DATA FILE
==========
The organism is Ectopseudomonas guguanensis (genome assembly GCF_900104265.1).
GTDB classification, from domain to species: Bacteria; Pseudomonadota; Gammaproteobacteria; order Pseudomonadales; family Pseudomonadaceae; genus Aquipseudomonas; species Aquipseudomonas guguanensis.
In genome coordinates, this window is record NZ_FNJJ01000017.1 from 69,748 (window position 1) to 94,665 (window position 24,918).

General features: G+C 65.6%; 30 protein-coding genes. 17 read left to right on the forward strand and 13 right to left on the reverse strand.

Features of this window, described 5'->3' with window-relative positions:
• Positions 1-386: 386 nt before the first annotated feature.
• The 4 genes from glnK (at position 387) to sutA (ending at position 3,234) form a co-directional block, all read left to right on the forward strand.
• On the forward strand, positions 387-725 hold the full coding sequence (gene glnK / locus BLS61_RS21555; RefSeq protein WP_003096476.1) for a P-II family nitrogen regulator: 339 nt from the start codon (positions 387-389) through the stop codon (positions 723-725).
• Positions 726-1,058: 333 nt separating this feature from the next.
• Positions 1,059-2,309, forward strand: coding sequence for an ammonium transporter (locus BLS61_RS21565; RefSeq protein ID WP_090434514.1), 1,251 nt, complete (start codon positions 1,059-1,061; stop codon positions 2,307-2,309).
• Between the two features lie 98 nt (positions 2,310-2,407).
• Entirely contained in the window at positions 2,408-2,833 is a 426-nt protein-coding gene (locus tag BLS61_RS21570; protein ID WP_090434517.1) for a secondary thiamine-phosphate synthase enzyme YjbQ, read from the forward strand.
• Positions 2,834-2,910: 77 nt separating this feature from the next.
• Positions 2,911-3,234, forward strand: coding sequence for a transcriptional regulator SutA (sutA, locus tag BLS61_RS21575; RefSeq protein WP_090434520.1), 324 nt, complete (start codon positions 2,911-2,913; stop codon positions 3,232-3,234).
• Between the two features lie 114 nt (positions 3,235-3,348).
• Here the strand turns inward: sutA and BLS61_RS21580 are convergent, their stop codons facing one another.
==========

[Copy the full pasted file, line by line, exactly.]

The organism is Ectopseudomonas guguanensis (genome assembly GCF_900104265.1).
GTDB classification, from domain to species: Bacteria; Pseudomonadota; Gammaproteobacteria; order Pseudomonadales; family Pseudomonadaceae; genus Aquipseudomonas; species Aquipseudomonas guguanensis.
In genome coordinates, this window is record NZ_FNJJ01000017.1 from 69,748 (window position 1) to 94,665 (window position 24,918).

General features: G+C 65.6%; 30 protein-coding genes. 17 read left to right on the forward strand and 13 right to left on the reverse strand.

Features of this window, described 5'->3' with window-relative positions:
• Positions 1-386: 386 nt before the first annotated feature.
• The 4 genes from glnK (at position 387) to sutA (ending at position 3,234) form a co-directional block, all read left to right on the forward strand.
• On the forward strand, positions 387-725 hold the full coding sequence (gene glnK / locus BLS61_RS21555; RefSeq protein WP_003096476.1) for a P-II family nitrogen regulator: 339 nt from the start codon (positions 387-389) through the stop codon (positions 723-725).
• Positions 726-1,058: 333 nt separating this feature from the next.
• Positions 1,059-2,309, forward strand: coding sequence for an ammonium transporter (locus BLS61_RS21565; RefSeq protein ID WP_090434514.1), 1,251 nt, complete (start codon positions 1,059-1,061; stop codon positions 2,307-2,309).
• Between the two features lie 98 nt (positions 2,310-2,407).
• Entirely contained in the window at positions 2,408-2,833 is a 426-nt protein-coding gene (locus tag BLS61_RS21570; protein ID WP_090434517.1) for a secondary thiamine-phosphate synthase enzyme YjbQ, read from the forward strand.
• Positions 2,834-2,910: 77 nt separating this feature from the next.
• Positions 2,911-3,234, forward strand: coding sequence for a transcriptional regulator SutA (sutA, locus tag BLS61_RS21575; RefSeq protein WP_090434520.1), 324 nt, complete (start codon positions 2,911-2,913; stop codon positions 3,232-3,234).
• Between the two features lie 114 nt (positions 3,235-3,348).
• Here the strand turns inward: sutA and BLS61_RS21580 are convergent, their stop codons facing one another.